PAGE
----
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Posted: 8/20/2003 6:18:45 AM EDT
The range officer (current) at my local range is attempting to forbid ordinary jacketed rounds, claiming they damage the backstop. We're talking 9mm/.45acp.

The backstop is simple angled steel plating. It doesn't seem like a problem to me at all.

Does anyone know of any data, or have any professional experience that I can show to refute the claim that jacketed ammunition causes backstop damage?

Thanks,

-- Freddy
Link Posted: 8/20/2003 7:09:48 AM EDT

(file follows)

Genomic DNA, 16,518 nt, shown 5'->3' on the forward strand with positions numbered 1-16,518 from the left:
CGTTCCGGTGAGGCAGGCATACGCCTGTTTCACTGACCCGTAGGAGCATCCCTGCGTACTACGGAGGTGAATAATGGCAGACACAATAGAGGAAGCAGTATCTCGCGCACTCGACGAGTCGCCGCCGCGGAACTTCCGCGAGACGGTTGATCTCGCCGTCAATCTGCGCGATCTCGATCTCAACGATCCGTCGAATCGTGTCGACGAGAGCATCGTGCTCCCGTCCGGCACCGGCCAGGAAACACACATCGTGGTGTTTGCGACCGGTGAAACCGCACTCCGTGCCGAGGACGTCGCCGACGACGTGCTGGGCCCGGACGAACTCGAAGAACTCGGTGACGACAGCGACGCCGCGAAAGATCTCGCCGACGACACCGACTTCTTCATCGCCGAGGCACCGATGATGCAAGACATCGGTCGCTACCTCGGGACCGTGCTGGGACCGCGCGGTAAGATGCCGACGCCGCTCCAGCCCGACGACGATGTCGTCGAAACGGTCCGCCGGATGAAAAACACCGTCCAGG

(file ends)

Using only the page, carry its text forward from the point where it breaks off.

copper is softer than steel, and so is lead. The 9mm and 45 will spread the impact over a greater area. Concentrated 22LR is a problem, takes years to do damage.... Tonawanda Sportsman Club in Tonawanda NY has a 50 ft pistol range in the basement... most of the users are Bullseye shooters. The backstop is steel plate, angled to put slug down into sandbox. On that plate is another 12x12 steel plate directly behind the target. The area that typically represents the black area on a 50 ft rimfire target was all worked-peened from constant 22 impact in 1 area. We would shoot 45, 9mm and 38 Super in the basement for IPSC in the winter, and the slugs simply splatter-flatten out, no dents. Your range guy is F-O-S.
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